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The Five

The Five' weigh in on 'deflate-gate

This is a rush transcript from "The Five," January 22, 2015. This copy may not be in its final form and may be updated.

ERIC BOLLING, CO-HOST: Hello, everyone. I'm Eric Bolling along with Kimberly Guilfoyle, Bob Beckel, Dana Perino and Greg Gutfeld. It's 5 o'clock in New York City. This is "The Five."

Breaking News on the NFL's deflate-gate, will the scandal deflate before Super Bowl XLIX? This morning Patriots coach Bill Belichick addressed reporters and said he was shocked by allegations his team's footballs were underinflated on Sunday, in violation of the league's rules.

(BEGIN VIDEO CLIP) BILL BELICHICK, NEW ENGLAND PATRIOTS COACH: I had no knowledge whatsoever of this situation until Monday morning. I've said I learned a lot more about this process in the last three days than I've knew or had talked about it in the last 40 years I've coached in this league. Tom's personal preferences on his footballs are something that he can talk about in much better detail and information that I could possibly -- that I could possibly provide.

(END VIDEO CLIP) BOLLING: And just a short while ago, his star quarterback did come out to address the controversy himself, here's Brady.

(BEGIN VIDEO CLIP) TOM BRADY, NEW ENGLAND PATRIOTS QUARTERBACK: I didn't alter the ball any way. I have a process I go through before any game where I go in and I pick the balls that I want to -- the footballs that I want to use for the game. I feel like I've always played within the rules. I would never do anything to break the rules. And I believe in fair play. We accomplished something really special getting to this point. You know it's -- I don't like the fact this -- it is taken away from some of the accomplishment of -- you know, what we've achieved as the team. The biggest challenges end up being the best things that happen in your life, and we've overcome a lot of those this year as a team.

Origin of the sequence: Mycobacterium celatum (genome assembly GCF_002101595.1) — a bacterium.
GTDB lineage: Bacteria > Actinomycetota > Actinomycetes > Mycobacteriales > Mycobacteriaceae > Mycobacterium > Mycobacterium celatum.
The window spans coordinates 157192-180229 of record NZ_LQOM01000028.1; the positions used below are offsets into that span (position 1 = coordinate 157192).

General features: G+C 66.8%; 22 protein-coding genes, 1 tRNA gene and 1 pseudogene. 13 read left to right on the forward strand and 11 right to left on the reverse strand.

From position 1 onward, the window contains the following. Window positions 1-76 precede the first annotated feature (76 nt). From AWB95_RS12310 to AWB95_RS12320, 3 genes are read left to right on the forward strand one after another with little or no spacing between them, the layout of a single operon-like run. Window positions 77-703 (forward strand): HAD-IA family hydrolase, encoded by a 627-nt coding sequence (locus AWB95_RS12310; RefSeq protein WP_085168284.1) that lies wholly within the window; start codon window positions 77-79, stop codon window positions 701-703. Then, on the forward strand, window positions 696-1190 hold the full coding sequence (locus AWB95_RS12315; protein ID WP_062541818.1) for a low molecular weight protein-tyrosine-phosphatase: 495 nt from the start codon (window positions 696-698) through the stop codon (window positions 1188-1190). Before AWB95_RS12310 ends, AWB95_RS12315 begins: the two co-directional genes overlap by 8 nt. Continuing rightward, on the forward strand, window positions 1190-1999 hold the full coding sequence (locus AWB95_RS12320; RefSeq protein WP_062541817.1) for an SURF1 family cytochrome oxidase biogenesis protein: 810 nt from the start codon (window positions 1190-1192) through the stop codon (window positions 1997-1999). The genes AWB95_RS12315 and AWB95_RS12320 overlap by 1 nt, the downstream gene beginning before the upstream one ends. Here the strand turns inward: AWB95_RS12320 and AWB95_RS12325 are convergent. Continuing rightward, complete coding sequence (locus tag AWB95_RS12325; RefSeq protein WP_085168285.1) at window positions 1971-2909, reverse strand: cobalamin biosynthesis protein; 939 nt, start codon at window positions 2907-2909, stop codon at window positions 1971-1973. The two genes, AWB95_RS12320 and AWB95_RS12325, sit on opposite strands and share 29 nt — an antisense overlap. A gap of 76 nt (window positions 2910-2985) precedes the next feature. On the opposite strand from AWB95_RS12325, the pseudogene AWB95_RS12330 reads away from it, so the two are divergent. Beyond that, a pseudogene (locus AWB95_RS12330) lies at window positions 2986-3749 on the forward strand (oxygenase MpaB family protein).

(END VIDEO CLIP) BOLLING: Alright Bobby, a lot of moving parts. First of all, you want Belichick, you want Brady? Believe Belichick and you believe Brady?

BOB BECKEL, CO-HOST: Yeah, I think I do believe in -- let me say a couple of things. One, a football on a wet day like this -- the guys who would love to see the ball deflated more would be the ends, because they're easier to catch that way. A lot of professional football players like the ball be really hard because they can throw it that much better. I don't believe for a second at Brady went into the sideline and took pressure out of the ball. Now, it could have been that somebody on that team, one of the trainers or somebody else did that, but who knows? Do I think either one of these guys did? No.

BOLLING: Now, so let's be clear. The balls are supposed to be inflated 12 1/2 pounds to 13 1/2 pounds, there's a range. And Brady said on record that he likes a lower inflation on the ball. So maybe an equipment manager could put it at the low end.

BECKEL: Sure.

BOLLING: It was a cold night.

BECKEL: Yeah.

BOLLING: There's a possible if you ever drive a car, you know your tires are full, it's cold sometimes --

BECKELK: And cold does big air -- I mean, things get -- air gets out of it like tires on cold.

GREG GUTFELD, CO-HOST: Open your eyes, America. Open your eyes.

(LAUGHTER)

GUTFELD: President Obama is behind this.

KIMBERLY GUILFOYLE, CO-HOST: I knew it.